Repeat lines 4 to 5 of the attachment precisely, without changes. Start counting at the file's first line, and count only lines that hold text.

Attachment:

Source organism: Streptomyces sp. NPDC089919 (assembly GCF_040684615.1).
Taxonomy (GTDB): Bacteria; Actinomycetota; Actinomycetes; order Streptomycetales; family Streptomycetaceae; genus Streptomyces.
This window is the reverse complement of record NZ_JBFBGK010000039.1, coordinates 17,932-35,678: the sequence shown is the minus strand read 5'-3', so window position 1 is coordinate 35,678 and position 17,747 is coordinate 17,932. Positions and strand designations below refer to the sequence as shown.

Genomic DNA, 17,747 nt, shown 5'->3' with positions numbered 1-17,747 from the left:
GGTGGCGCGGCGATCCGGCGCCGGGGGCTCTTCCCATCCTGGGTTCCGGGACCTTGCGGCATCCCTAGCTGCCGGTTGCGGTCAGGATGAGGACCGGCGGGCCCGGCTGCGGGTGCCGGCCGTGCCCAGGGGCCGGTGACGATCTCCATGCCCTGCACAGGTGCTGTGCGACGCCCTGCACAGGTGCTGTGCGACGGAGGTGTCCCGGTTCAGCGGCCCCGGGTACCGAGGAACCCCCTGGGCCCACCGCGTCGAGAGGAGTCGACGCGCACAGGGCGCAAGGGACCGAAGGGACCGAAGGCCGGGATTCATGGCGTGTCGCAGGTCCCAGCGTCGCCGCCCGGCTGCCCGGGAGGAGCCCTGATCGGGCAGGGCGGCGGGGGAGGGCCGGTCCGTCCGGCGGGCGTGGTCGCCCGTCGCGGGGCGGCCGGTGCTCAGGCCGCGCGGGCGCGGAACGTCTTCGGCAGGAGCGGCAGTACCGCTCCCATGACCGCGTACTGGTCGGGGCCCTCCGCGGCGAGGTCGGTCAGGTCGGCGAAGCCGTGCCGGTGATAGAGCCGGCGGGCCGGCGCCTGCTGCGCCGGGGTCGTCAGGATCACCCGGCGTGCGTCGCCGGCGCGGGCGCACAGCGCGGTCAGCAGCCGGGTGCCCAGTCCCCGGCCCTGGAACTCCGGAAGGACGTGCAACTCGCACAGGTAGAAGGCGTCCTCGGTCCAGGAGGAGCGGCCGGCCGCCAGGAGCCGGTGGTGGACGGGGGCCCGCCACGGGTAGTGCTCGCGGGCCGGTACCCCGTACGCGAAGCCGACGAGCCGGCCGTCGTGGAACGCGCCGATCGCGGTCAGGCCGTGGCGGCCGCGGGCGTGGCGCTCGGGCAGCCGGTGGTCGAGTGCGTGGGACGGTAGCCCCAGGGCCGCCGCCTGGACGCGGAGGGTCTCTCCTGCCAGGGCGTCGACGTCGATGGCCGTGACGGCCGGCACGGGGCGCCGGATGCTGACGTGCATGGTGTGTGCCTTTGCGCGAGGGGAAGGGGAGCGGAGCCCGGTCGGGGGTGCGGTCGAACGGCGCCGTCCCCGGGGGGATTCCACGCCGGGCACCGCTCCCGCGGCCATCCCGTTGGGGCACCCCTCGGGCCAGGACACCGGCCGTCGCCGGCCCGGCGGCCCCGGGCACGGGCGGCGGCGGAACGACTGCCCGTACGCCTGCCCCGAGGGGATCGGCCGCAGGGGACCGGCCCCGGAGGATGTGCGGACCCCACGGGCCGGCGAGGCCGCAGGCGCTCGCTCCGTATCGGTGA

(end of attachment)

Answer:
Genomic DNA, 17,747 nt, shown 5'->3' with positions numbered 1-17,747 from the left:
GGTGGCGCGGCGATCCGGCGCCGGGGGCTCTTCCCATCCTGGGTTCCGGGACCTTGCGGCATCCCTAGCTGCCGGTTGCGGTCAGGATGAGGACCGGCGGGCCCGGCTGCGGGTGCCGGCCGTGCCCAGGGGCCGGTGACGATCTCCATGCCCTGCACAGGTGCTGTGCGACGCCCTGCACAGGTGCTGTGCGACGGAGGTGTCCCGGTTCAGCGGCCCCGGGTACCGAGGAACCCCCTGGGCCCACCGCGTCGAGAGGAGTCGACGCGCACAGGGCGCAAGGGACCGAAGGGACCGAAGGCCGGGATTCATGGCGTGTCGCAGGTCCCAGCGTCGCCGCCCGGCTGCCCGGGAGGAGCCCTGATCGGGCAGGGCGGCGGGGGAGGGCCGGTCCGTCCGGCGGGCGTGGTCGCCCGTCGCGGGGCGGCCGGTGCTCAGGCCGCGCGGGCGCGGAACGTCTTCGGCAGGAGCGGCAGTACCGCTCCCATGACCGCGTACTGGTCGGGGCCCTCCGCGGCGAGGTCGGTCAGGTCGGCGAAGCCGTGCCGGTGATAGAGCCGGCGGGCCGGCGCCTGCTGCGCCGGGGTCGTCAGGATCACCCGGCGTGCGTCGCCGGCGCGGGCGCACAGCGCGGTCAGCAGCCGGGTGCCCAGTCCCCGGCCCTGGAACTCCGGAAGGACGTGCAACTCGCACAGGTAGAAGGCGTCCTCGGTCCAGGAGGAGCGGCCGGCCGCCAGGAGCCGGTGGTGGACGGGGGCCCGCCACGGGTAGTGCTCGCGGGCCGGTACCCCGTACGCGAAGCCGACGAGCCGGCCGTCGTGGAACGCGCCGATCGCGGTCAGGCCGTGGCGGCCGCGGGCGTGGCGCTCGGGCAGCCGGTGGTCGAGTGCGTGGGACGGTAGCCCCAGGGCCGCCGCCTGGACGCGGAGGGTCTCTCCTGCCAGGGCGTCGACGTCGATGGCCGTGACGGCCGGCACGGGGCGCCGGATGCTGACGTGCATGGTGTGTGCCTTTGCGCGAGGGGAAGGGGAGCGGAGCCCGGTCGGGGGTGCGGTCGAACGGCGCCGTCCCCGGGGGGATTCCACGCCGGGCACCGCTCCCGCGGCCATCCCGTTGGGGCACCCCTCGGGCCAGGACACCGGCCGTCGCCGGCCCGGCGGCCCCGGGCACGGGCGGCGGCGGAACGACTGCCCGTACGCCTGCCCCGAGGGGATCGGCCGCAGGGGACCGGCCCCGGAGGATGTGCGGACCCCACGGGCCGGCGAGGCCGCAGGCGCTCGCTCCGTATCGGTGA